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Council witness duds Docklands

31 Aug 2017

Council witness duds Docklands Image

By Shane Scanlan

The City of Melbourne’s traffic expert witness to the West Gate Tunnel inquiry on August 28 threw Docklands under a proverbial bus.

Stephen Hunt from Ratio Consultants supported the Western Distributor Authority’s proposal to pour thousands of more vehicles into Wurundjeri Way, without modifying intersections at Flinders St, Batman’s Hill Drive or the West Gate Freeway.

If the proposal proceeds, Docklanders exiting the suburb to the south can expect serious disruption.

The City of Melbourne itself opposes the widening of Wurundjeri Way and connecting it with Dynon Rd to form a city bypass.

“The project fails to appropriately consider the impacts of increased traffic along the widened section of Wurundjeri Way or model how traffic outflow at the southern end of Wurundjeri Way would occur,” the city’s submission says. “A long-term plan for the Flinders St intersection is not provided.”

West Gate Tunnel’s 10,000-page EES shows Wurundjeri Way is predicted to carry up to 16,000 extra vehicles per day if the project proceeds, while Harbour Esplanade’s daily traffic number will rise to 16,000 by 2031 regardless of whether the project is built.

But Mr Hunt supported the Wurundjeri Way Extension, saying: “From a traffic capacity viewpoint, for the projected future volumes of the section south of Dudley St and the intended creation of a connective central city bypass, widening to six lanes is warranted and desirable.”

Despite 20 per cent increases in traffic volumes, the West Gate Tunnel Environmental Effects Statement (EES) predicts an actual decrease in traffic to the south between Wurundjeri Way and the West Gate Freeway intersection – an illogical mathematical outcome, which went unchallenged by Mr Hunt.

Mr Hunt appears to assess the Wurundjeri Way Extension from a North or West Melbourne perspective.

“In my opinion, the extension of Wurundjeri Way to connect with Dynon Rd west of CityLink would provide an overall positive benefit to traffic movement within the North and West Melbourne areas,” he said.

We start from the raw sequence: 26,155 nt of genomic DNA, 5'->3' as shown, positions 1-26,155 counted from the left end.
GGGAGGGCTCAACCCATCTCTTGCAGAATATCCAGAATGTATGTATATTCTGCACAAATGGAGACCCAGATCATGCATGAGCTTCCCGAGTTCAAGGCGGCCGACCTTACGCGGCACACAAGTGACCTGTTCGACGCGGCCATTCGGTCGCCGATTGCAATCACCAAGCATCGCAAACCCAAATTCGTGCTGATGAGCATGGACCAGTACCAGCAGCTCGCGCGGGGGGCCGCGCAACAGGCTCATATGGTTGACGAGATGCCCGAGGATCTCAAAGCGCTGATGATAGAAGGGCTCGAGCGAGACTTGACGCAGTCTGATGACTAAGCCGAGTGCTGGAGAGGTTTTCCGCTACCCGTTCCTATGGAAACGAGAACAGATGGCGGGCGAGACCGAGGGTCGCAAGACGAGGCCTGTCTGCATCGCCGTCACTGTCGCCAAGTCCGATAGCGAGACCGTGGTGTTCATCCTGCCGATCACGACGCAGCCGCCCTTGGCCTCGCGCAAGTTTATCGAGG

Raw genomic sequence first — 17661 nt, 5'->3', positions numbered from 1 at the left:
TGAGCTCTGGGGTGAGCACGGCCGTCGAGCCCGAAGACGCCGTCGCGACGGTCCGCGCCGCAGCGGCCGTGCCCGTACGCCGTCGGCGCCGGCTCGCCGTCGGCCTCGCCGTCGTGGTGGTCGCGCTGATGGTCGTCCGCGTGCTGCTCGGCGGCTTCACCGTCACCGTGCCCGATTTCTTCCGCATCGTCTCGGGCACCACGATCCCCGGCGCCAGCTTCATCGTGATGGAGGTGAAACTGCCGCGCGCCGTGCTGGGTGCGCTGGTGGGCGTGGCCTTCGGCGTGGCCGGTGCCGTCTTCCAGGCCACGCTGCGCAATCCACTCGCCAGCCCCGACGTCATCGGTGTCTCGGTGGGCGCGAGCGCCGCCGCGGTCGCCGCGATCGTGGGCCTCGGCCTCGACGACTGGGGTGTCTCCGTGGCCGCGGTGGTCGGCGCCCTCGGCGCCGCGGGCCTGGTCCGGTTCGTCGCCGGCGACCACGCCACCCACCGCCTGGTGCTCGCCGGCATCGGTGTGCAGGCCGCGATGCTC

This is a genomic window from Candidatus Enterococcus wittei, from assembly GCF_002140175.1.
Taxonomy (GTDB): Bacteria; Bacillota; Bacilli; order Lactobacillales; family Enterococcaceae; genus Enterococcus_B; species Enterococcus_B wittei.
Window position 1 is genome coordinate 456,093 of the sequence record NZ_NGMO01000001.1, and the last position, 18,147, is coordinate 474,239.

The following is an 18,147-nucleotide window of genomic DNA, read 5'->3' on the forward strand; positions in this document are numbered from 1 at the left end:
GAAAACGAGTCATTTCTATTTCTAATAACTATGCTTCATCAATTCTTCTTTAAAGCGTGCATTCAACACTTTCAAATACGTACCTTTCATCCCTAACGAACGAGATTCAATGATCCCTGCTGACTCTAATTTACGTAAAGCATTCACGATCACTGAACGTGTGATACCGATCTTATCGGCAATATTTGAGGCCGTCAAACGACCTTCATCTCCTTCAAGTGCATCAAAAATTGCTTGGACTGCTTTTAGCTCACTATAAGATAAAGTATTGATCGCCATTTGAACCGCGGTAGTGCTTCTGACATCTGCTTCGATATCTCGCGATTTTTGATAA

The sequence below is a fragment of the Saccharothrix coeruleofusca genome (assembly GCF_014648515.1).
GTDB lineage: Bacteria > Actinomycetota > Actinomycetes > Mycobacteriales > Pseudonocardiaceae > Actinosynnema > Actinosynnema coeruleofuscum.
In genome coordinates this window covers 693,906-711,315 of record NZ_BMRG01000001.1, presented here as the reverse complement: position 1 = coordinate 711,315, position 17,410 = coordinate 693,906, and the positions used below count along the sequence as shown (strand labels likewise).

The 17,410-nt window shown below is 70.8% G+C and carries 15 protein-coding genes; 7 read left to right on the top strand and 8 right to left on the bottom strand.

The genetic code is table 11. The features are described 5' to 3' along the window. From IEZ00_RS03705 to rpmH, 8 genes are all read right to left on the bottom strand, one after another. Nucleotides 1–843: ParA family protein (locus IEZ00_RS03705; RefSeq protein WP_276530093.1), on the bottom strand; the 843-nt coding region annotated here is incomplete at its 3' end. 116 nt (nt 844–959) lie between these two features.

Even without the project, Mr Hunt thinks the extension would be a “worthwhile project in its own right”.

He reassures the architects of the project that their thinking is sound: “In my opinion the extension of Wurundjeri Way to Dynon Rd, to provide a western city bypass, is likely to result in reductions in north south traffic through the city, regardless as to whether city connections are included in association with the project.”

It is now up to the council and local stakeholders to advocate for Docklands.

In its written submission, developer Digital Harbour asks: “What are the projected increases for south-bound traffic volumes at the southern end of Wurundjeri Way where it intersects with Flinders St?”

“What steps are being taken to disperse this additional traffic given that the current intersection arrangement is already congested and gridlocked at peak times? There does not appear to be any consideration at or beyond this intersection to mitigate current and any increased future traffic volumes.”

Ashe Morgan, owner of The District Docklands (formerly Harbour Town), argues that the project would preclude a valuable connection between Docklands and North Melbourne and result in permanent and temporary loss of development land.

“The vertical alignment of the new Wurundjeri Way extension could impact the ability to deliver the link between North Melbourne and Waterfront City,” Ashe Morgan says in its submission to the IAC.

Ashe Morgan also says the E-Gate construction compound for West Gate Tunnel would bring trucks into Docklands Drive and circle through Waterfront City to head north to Footscray Rd, creating noise and disruption to NewQuay.

West Gate Tunnel’s IAC public hearings are being held at Footscray Community Arts Centre until September 19 and submissions and tabled documents can be found on engage.vic.gov.au/west-gate-tunnel-project

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